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"Charles O'Reilly; leader at UAlbany"


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Charles O'Reilly; leader at UAlbany


By PAUL GRONDAHL, Staff writer

First published: Friday, April 25, 2008


ALBANY -- Charles O'Reilly, dean of the University at Albany's School of Social Welfare beginning in 1968, who helped guide growth that earned the graduate program a national ranking, died at his home in Wilmette, Ill., on April 15. He was 86.


O'Reilly left UAlbany in 1976 to return to his alma mater as dean of the school of social work at Loyola University in his native Chicago.


He was credited with raising UAlbany's academic profile, increasing the number of students and earning the School of Social Welfare national accreditation. He was later promoted to acting vice president for academic affairs.


O'Reilly was a calming presence on a volatile campus during civil rights and Vietnam War protests.


His wife, Rosella, recalled students holding a sit-in and seizing the administration building at UAlbany. Her husband -- a popular, youthful-looking professor -- waded into their angry midst and sat with the students through the night, calmly listening to their complaints for hours.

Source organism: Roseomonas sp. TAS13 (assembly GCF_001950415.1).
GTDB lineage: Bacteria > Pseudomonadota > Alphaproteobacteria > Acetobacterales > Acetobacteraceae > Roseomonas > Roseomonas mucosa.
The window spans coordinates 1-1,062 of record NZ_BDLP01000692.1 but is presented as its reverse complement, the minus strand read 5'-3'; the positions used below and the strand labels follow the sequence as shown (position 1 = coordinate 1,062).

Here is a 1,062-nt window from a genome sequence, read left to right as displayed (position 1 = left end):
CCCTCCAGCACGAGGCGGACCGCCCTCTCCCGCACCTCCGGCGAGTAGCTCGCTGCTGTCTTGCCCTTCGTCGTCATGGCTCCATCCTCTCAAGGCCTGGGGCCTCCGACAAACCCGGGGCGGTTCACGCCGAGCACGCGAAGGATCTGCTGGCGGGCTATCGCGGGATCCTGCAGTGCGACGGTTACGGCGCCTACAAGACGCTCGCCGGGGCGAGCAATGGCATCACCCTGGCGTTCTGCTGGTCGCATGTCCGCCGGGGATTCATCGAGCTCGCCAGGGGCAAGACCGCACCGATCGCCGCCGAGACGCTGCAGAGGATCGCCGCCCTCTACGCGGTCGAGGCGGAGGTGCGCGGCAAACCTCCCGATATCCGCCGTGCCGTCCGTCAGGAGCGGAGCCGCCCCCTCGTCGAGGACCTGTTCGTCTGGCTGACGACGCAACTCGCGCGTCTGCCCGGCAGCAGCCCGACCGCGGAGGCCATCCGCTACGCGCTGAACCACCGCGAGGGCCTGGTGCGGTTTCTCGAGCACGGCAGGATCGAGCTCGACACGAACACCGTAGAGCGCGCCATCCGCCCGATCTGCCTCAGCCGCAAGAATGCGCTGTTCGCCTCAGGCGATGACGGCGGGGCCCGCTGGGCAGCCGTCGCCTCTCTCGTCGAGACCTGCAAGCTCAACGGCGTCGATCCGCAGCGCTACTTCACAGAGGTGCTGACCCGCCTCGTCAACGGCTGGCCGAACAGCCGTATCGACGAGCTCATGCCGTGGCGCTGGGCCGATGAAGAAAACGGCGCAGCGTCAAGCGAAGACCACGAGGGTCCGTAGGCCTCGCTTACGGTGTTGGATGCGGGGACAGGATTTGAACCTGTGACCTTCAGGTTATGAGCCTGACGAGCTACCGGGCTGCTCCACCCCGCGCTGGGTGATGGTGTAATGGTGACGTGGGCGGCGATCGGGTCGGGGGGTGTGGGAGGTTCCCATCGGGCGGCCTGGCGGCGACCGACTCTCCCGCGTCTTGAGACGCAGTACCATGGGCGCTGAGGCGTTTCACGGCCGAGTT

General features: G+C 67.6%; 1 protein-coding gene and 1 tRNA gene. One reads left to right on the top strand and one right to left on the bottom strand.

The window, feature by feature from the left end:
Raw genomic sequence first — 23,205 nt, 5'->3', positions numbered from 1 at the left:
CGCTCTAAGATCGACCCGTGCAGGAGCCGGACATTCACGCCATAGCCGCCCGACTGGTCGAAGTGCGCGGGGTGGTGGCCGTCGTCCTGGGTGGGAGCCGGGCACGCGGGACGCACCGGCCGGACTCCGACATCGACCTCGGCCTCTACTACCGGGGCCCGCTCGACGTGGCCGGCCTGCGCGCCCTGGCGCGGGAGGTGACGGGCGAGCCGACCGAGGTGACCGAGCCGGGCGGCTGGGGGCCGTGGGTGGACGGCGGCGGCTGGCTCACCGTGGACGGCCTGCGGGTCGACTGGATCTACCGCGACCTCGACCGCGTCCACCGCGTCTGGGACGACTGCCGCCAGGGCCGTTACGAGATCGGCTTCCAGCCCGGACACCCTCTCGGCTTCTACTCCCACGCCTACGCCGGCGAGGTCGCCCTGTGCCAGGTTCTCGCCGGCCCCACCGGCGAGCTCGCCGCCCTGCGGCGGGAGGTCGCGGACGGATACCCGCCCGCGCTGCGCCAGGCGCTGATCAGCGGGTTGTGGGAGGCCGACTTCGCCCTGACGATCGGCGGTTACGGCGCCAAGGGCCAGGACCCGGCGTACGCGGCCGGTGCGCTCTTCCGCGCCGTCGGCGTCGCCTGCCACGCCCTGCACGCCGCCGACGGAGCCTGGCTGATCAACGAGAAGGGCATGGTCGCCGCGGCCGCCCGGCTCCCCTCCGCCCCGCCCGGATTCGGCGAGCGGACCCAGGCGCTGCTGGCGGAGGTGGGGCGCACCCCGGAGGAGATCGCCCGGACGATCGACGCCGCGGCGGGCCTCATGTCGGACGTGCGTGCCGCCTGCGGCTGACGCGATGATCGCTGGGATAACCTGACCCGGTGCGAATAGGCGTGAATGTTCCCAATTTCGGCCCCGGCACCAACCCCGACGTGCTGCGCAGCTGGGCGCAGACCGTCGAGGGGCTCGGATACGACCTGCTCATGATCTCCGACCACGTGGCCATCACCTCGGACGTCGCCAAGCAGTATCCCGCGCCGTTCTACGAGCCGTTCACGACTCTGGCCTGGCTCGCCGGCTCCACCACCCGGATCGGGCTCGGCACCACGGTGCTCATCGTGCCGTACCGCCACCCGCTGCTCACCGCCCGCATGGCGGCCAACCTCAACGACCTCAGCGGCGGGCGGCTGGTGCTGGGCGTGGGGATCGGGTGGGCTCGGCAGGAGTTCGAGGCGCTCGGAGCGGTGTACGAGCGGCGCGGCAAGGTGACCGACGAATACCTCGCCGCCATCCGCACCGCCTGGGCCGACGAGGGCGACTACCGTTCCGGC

Morning came and O'Reilly, who grew up in a working-class household, appealed to the students to leave. He reminded them that low-paid secretaries couldn't earn a living if the students continued to blockade the building.


"The kids just all got up and left quietly," his wife said.


She said her husband came to UAlbany, which had failed its accreditation review, because he loved a challenge.


"He liked to have a goal to strive toward," she said.


Kevin O'Reilly recalled that his father was raised in a devout Catholic family of Irish immigrants, which informed his attitudes toward social justice and labor issues.


He described his father's principled stands, particularly an incident in 1942, the year he graduated from Loyola and enlisted in the Army. He led a Loyola student boycott of a Chicago roller-rink that discriminated against blacks.


"Those Catholic values defined the choices he made for his family and career his entire life," his son said.


In addition to his wife and son, O'Reilly is survived by a brother, four other children and 10 grandchildren. He was buried at Sacred Heart Catholic Cemetery in Northbrook, Ill.

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